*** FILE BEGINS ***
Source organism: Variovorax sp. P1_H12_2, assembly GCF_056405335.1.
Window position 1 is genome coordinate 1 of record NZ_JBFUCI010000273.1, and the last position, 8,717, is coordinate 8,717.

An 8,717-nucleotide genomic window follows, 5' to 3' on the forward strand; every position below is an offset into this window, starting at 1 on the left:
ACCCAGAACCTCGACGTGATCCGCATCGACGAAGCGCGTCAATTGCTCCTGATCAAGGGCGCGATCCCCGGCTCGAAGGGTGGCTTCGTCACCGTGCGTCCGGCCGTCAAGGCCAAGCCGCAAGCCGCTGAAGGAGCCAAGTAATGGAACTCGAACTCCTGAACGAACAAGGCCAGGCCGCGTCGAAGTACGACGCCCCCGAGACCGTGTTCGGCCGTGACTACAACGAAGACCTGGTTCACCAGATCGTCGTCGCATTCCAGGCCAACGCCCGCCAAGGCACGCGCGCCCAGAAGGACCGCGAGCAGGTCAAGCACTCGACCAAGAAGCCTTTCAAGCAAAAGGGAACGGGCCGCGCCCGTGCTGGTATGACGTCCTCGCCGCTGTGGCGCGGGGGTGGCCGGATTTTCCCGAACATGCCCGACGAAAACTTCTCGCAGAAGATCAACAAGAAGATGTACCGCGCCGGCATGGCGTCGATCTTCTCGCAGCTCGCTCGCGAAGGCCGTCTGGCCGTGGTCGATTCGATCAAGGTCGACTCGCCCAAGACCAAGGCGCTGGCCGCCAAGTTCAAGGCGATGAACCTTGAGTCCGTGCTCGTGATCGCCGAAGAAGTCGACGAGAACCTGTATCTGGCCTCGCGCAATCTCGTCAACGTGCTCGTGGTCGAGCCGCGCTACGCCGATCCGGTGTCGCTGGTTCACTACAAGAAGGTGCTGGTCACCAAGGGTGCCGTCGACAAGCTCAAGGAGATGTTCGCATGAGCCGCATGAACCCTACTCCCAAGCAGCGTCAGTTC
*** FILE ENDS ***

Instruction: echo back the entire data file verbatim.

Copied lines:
Source organism: Variovorax sp. P1_H12_2, assembly GCF_056405335.1.
Window position 1 is genome coordinate 1 of record NZ_JBFUCI010000273.1, and the last position, 8,717, is coordinate 8,717.

An 8,717-nucleotide genomic window follows, 5' to 3' on the forward strand; every position below is an offset into this window, starting at 1 on the left:
ACCCAGAACCTCGACGTGATCCGCATCGACGAAGCGCGTCAATTGCTCCTGATCAAGGGCGCGATCCCCGGCTCGAAGGGTGGCTTCGTCACCGTGCGTCCGGCCGTCAAGGCCAAGCCGCAAGCCGCTGAAGGAGCCAAGTAATGGAACTCGAACTCCTGAACGAACAAGGCCAGGCCGCGTCGAAGTACGACGCCCCCGAGACCGTGTTCGGCCGTGACTACAACGAAGACCTGGTTCACCAGATCGTCGTCGCATTCCAGGCCAACGCCCGCCAAGGCACGCGCGCCCAGAAGGACCGCGAGCAGGTCAAGCACTCGACCAAGAAGCCTTTCAAGCAAAAGGGAACGGGCCGCGCCCGTGCTGGTATGACGTCCTCGCCGCTGTGGCGCGGGGGTGGCCGGATTTTCCCGAACATGCCCGACGAAAACTTCTCGCAGAAGATCAACAAGAAGATGTACCGCGCCGGCATGGCGTCGATCTTCTCGCAGCTCGCTCGCGAAGGCCGTCTGGCCGTGGTCGATTCGATCAAGGTCGACTCGCCCAAGACCAAGGCGCTGGCCGCCAAGTTCAAGGCGATGAACCTTGAGTCCGTGCTCGTGATCGCCGAAGAAGTCGACGAGAACCTGTATCTGGCCTCGCGCAATCTCGTCAACGTGCTCGTGGTCGAGCCGCGCTACGCCGATCCGGTGTCGCTGGTTCACTACAAGAAGGTGCTGGTCACCAAGGGTGCCGTCGACAAGCTCAAGGAGATGTTCGCATGAGCCGCATGAACCCTACTCCCAAGCAGCGTCAGTTC